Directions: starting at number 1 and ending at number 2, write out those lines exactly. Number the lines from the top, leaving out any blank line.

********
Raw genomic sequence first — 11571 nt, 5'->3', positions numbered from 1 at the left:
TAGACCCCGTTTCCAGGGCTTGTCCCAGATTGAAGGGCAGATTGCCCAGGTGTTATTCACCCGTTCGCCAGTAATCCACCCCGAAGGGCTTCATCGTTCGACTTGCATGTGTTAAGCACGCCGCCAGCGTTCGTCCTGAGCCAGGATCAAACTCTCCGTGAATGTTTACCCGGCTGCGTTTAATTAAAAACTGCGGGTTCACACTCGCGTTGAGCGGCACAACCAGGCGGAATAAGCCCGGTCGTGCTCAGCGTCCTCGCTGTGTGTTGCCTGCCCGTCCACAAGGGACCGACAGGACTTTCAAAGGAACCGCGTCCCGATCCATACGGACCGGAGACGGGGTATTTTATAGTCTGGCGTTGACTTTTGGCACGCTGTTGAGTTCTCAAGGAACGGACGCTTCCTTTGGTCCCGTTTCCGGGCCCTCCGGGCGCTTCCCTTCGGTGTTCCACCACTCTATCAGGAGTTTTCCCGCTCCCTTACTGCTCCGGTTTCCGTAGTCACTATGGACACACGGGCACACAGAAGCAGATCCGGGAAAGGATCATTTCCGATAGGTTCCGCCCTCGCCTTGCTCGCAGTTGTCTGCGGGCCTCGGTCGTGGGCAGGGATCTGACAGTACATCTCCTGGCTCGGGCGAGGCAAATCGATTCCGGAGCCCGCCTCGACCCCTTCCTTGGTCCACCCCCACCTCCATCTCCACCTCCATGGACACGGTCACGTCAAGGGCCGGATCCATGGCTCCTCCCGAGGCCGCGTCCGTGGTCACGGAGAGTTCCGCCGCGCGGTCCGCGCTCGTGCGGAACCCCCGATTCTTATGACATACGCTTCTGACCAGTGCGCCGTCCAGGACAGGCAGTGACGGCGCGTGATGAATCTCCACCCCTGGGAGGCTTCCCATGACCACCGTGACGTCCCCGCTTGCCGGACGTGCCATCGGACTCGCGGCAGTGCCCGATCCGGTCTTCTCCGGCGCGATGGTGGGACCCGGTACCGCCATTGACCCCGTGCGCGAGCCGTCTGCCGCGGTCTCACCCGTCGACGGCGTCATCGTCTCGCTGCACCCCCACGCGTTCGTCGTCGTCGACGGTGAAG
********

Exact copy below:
Raw genomic sequence first — 11571 nt, 5'->3', positions numbered from 1 at the left:
TAGACCCCGTTTCCAGGGCTTGTCCCAGATTGAAGGGCAGATTGCCCAGGTGTTATTCACCCGTTCGCCAGTAATCCACCCCGAAGGGCTTCATCGTTCGACTTGCATGTGTTAAGCACGCCGCCAGCGTTCGTCCTGAGCCAGGATCAAACTCTCCGTGAATGTTTACCCGGCTGCGTTTAATTAAAAACTGCGGGTTCACACTCGCGTTGAGCGGCACAACCAGGCGGAATAAGCCCGGTCGTGCTCAGCGTCCTCGCTGTGTGTTGCCTGCCCGTCCACAAGGGACCGACAGGACTTTCAAAGGAACCGCGTCCCGATCCATACGGACCGGAGACGGGGTATTTTATAGTCTGGCGTTGACTTTTGGCACGCTGTTGAGTTCTCAAGGAACGGACGCTTCCTTTGGTCCCGTTTCCGGGCCCTCCGGGCGCTTCCCTTCGGTGTTCCACCACTCTATCAGGAGTTTTCCCGCTCCCTTACTGCTCCGGTTTCCGTAGTCACTATGGACACACGGGCACACAGAAGCAGATCCGGGAAAGGATCATTTCCGATAGGTTCCGCCCTCGCCTTGCTCGCAGTTGTCTGCGGGCCTCGGTCGTGGGCAGGGATCTGACAGTACATCTCCTGGCTCGGGCGAGGCAAATCGATTCCGGAGCCCGCCTCGACCCCTTCCTTGGTCCACCCCCACCTCCATCTCCACCTCCATGGACACGGTCACGTCAAGGGCCGGATCCATGGCTCCTCCCGAGGCCGCGTCCGTGGTCACGGAGAGTTCCGCCGCGCGGTCCGCGCTCGTGCGGAACCCCCGATTCTTATGACATACGCTTCTGACCAGTGCGCCGTCCAGGACAGGCAGTGACGGCGCGTGATGAATCTCCACCCCTGGGAGGCTTCCCATGACCACCGTGACGTCCCCGCTTGCCGGACGTGCCATCGGACTCGCGGCAGTGCCCGATCCGGTCTTCTCCGGCGCGATGGTGGGACCCGGTACCGCCATTGACCCCGTGCGCGAGCCGTCTGCCGCGGTCTCACCCGTCGACGGCGTCATCGTCTCGCTGCACCCCCACGCGTTCGTCGTCGTCGACGGTGAAG